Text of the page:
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Am I in Denial?

If you are reading this blog we don’t think you are in denial. If you are reading this blog you are thinking critically about your relationship and searching for answers. That is not denial.

Women who are living with abusive men sometimes get accused of being in denial but we don’t think that is what is going on.
It may be true that you do not dwell on the full gravity of your situation all the time but that makes sense to us. Your situation is probably too overwhelming to think about all the time. A woman who is living with abuse is living in a war zone. Most of her attention and energy has to go to trying to keep her children and herself emotionally and physically safe. She is focusing on just trying to get through the day. It is very hard to have the mental energy to step back and look at the bigger picture.

Added to this is that sometimes your partner may be in the Honeymoon phase of the Cycle and things might not seem “too bad”. No one leaves a relationship that they thought would last a lifetime easily or lightly. It is gut wrenchingly difficult. So, of course, when you see the more positive behaviour of the Honeymoon you want to hope for the best – that this time it will last.

As well, for most women, there are a myriad of concerns and issues to think through. If you separate, where will you live? How will you have enough money? What about the children? Our guess is that you do think about these things and try to weigh out your options but it is too exhausting to think about them all the time and the options may seem really bad.

In our experience, women are always working hard to try to make life better for themselves and their children. They are doing everything they can, at a given time. You know that things are not okay right now and you are trying to make them better. This is hard work – not denial.

It might be helpful for you to know that we have learned from women that they find their way forward by taking “baby steps”. What we mean by this is that women rarely change everything in their life all at once. Rather they try to make a better life for themselves and their children one small step at a time. If you are reading this blog, that is a good step forward. You are looking for the support and information that you need and deserve.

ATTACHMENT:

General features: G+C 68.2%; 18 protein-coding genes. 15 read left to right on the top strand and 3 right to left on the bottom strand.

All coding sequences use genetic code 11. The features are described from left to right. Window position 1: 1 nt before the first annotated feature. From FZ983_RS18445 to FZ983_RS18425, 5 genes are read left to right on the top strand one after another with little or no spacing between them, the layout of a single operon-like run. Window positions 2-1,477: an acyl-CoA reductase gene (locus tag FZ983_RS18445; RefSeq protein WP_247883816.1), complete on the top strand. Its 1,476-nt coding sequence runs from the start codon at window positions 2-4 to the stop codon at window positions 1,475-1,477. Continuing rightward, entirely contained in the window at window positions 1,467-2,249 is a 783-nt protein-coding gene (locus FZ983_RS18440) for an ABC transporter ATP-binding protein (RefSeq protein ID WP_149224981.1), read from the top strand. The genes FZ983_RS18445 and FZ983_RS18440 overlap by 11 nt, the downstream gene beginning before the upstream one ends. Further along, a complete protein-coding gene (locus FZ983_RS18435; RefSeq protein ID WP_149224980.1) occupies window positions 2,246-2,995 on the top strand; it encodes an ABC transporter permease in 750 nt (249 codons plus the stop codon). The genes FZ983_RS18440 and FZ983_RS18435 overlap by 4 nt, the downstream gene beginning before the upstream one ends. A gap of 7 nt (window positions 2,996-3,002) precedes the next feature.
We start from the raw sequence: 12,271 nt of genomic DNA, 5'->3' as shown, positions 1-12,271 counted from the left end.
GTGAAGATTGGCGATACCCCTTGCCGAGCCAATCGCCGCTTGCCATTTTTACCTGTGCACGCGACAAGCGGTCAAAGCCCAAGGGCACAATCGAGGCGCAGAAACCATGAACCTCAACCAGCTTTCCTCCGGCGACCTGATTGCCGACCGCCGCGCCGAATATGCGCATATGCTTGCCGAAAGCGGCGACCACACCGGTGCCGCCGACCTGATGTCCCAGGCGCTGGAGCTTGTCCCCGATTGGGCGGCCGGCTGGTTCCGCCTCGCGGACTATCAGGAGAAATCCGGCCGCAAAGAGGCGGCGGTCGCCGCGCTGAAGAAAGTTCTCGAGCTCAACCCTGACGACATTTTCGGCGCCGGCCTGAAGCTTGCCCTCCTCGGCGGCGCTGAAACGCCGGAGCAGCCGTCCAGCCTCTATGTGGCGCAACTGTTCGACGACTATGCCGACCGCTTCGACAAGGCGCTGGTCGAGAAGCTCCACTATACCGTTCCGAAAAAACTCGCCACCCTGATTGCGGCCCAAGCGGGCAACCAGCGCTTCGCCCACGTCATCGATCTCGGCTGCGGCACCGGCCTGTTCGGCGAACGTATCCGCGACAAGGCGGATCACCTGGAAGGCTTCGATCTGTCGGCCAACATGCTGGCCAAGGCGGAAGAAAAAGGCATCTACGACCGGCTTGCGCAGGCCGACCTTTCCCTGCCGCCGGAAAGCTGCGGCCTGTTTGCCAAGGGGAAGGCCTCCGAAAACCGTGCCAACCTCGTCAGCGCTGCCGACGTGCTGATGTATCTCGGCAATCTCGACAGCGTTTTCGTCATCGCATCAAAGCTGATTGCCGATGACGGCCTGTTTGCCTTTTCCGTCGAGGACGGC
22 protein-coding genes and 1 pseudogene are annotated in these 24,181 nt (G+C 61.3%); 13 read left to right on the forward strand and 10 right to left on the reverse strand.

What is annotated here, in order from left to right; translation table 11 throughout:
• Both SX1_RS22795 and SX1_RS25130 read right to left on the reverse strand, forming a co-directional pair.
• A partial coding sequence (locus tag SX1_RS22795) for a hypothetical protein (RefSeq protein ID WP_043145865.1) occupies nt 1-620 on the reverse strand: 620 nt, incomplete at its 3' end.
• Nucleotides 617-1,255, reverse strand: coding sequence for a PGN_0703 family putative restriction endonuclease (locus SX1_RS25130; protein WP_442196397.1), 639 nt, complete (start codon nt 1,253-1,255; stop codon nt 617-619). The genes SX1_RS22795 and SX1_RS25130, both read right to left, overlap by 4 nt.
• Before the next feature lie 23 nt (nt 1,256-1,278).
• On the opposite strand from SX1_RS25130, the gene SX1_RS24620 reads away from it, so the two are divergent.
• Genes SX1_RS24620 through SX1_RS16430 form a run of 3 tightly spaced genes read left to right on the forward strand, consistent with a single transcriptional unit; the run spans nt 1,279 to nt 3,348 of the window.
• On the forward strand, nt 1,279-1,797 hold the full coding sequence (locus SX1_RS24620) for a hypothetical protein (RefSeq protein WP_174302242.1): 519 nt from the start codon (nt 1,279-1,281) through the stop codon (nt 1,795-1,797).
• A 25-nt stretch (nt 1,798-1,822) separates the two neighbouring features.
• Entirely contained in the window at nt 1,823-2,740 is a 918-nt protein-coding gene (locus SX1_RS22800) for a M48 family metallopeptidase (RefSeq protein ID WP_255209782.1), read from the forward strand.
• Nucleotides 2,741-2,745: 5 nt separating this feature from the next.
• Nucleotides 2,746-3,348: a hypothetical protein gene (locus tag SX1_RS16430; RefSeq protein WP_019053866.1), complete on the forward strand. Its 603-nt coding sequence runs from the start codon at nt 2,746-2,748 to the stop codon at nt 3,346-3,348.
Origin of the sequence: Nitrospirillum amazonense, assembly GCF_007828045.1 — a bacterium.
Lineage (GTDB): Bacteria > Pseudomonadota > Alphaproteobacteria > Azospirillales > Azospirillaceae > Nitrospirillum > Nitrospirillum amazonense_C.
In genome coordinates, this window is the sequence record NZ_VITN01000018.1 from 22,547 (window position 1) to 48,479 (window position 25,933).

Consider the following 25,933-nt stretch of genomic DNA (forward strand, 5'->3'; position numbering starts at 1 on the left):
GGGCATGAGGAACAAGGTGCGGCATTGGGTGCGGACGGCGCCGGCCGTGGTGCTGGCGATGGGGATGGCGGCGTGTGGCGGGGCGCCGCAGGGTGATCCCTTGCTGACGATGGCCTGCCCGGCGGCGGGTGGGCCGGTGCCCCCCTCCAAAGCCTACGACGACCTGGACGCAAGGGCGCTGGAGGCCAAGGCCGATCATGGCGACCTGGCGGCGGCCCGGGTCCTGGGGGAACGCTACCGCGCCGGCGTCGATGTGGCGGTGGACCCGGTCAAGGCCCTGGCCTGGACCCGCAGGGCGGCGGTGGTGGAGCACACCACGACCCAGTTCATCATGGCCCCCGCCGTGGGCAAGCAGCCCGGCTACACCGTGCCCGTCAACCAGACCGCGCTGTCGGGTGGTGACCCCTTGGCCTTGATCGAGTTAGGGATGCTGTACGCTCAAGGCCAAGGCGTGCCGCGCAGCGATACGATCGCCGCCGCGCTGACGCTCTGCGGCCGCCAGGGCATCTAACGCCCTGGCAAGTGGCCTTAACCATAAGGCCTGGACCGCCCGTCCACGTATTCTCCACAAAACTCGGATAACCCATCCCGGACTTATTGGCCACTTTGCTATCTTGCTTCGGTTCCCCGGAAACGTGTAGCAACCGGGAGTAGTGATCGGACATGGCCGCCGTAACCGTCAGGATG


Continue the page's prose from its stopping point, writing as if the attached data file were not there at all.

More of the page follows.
So lift that label of “being in denial” off your back. You do not need that negative descriptor of yourself on top of everything else you are dealing with. Know that you are coping and managing the best you can and try to feel good about the positive things – even if they are very small – you are doing for yourself or your children.

4 responses to “Am I in Denial?”

  1. Florence says:

    If I’d just change this, that and the ohter thing…everything would be better…NOT!
    Denial is suvival but doesn’t make it alright.
    Why is abuse of power and comtrol so much over women and children?
    Where’ is the love?

  2. Karen says:

    Thank you for your comments. You are right that abuse, power and control have nothing to do with real love. Karen.

  3. Maria says:

    For a while I was in such denial that I defended his inexcusable behaviour before anyone, against all common sense. I believed his ridiculous stories of how the police were always at fault when he got arrested, how landlords didn’t deserve to get some of their money because of their bad attitude, how everyone was being judgemental of him and he was a victim of prejudice. We ended up being hated and ostracised in the community we were living in. We moved around a lot and I hoped for a fresh start every single time, away from previous neighbours who had heard too much, but the new ones would always hear even more as the explosion phase got worse throughout the years. Today I really can’t explain this strange loyalty I had when he was clearly at fault in many of the conflicts he was involved in. It was like being brainwashed. I honestly believed all the rubbish he fed me.

  4. Karen says:

    I think “brainwashed” is a good way to look at it. For any person, if we are told something often enough, we start to believe it is true. Also, you were committed to him and wanted the relationship to work so, of course, you would be loyal to him and want to believe the best of him. That makes complete sense to me.

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When Love Hurts